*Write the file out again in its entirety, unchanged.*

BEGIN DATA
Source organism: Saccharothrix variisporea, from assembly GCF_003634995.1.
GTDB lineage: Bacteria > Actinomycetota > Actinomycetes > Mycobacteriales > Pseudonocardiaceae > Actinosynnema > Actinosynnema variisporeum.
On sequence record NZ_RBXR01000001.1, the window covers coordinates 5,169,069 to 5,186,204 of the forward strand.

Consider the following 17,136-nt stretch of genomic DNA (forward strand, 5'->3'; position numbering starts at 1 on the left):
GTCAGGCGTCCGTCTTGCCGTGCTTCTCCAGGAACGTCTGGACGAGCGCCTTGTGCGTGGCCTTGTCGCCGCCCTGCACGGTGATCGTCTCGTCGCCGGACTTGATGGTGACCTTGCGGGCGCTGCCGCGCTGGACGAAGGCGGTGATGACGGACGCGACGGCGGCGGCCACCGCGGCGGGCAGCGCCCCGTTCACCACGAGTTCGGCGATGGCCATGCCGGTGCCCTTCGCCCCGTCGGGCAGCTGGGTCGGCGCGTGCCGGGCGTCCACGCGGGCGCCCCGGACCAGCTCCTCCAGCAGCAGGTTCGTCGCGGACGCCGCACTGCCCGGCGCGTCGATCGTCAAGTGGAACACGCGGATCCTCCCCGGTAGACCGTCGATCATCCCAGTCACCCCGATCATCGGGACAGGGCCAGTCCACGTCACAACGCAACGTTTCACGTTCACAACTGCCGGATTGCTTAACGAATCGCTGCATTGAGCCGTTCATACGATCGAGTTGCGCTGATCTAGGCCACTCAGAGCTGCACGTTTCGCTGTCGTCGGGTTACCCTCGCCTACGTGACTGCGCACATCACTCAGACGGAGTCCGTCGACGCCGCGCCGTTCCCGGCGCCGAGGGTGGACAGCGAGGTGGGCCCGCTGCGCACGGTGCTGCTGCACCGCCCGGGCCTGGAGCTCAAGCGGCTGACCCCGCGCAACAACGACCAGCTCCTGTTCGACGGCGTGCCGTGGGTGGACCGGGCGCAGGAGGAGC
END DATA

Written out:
Source organism: Saccharothrix variisporea, from assembly GCF_003634995.1.
GTDB lineage: Bacteria > Actinomycetota > Actinomycetes > Mycobacteriales > Pseudonocardiaceae > Actinosynnema > Actinosynnema variisporeum.
On sequence record NZ_RBXR01000001.1, the window covers coordinates 5,169,069 to 5,186,204 of the forward strand.

Consider the following 17,136-nt stretch of genomic DNA (forward strand, 5'->3'; position numbering starts at 1 on the left):
GTCAGGCGTCCGTCTTGCCGTGCTTCTCCAGGAACGTCTGGACGAGCGCCTTGTGCGTGGCCTTGTCGCCGCCCTGCACGGTGATCGTCTCGTCGCCGGACTTGATGGTGACCTTGCGGGCGCTGCCGCGCTGGACGAAGGCGGTGATGACGGACGCGACGGCGGCGGCCACCGCGGCGGGCAGCGCCCCGTTCACCACGAGTTCGGCGATGGCCATGCCGGTGCCCTTCGCCCCGTCGGGCAGCTGGGTCGGCGCGTGCCGGGCGTCCACGCGGGCGCCCCGGACCAGCTCCTCCAGCAGCAGGTTCGTCGCGGACGCCGCACTGCCCGGCGCGTCGATCGTCAAGTGGAACACGCGGATCCTCCCCGGTAGACCGTCGATCATCCCAGTCACCCCGATCATCGGGACAGGGCCAGTCCACGTCACAACGCAACGTTTCACGTTCACAACTGCCGGATTGCTTAACGAATCGCTGCATTGAGCCGTTCATACGATCGAGTTGCGCTGATCTAGGCCACTCAGAGCTGCACGTTTCGCTGTCGTCGGGTTACCCTCGCCTACGTGACTGCGCACATCACTCAGACGGAGTCCGTCGACGCCGCGCCGTTCCCGGCGCCGAGGGTGGACAGCGAGGTGGGCCCGCTGCGCACGGTGCTGCTGCACCGCCCGGGCCTGGAGCTCAAGCGGCTGACCCCGCGCAACAACGACCAGCTCCTGTTCGACGGCGTGCCGTGGGTGGACCGGGCGCAGGAGGAGC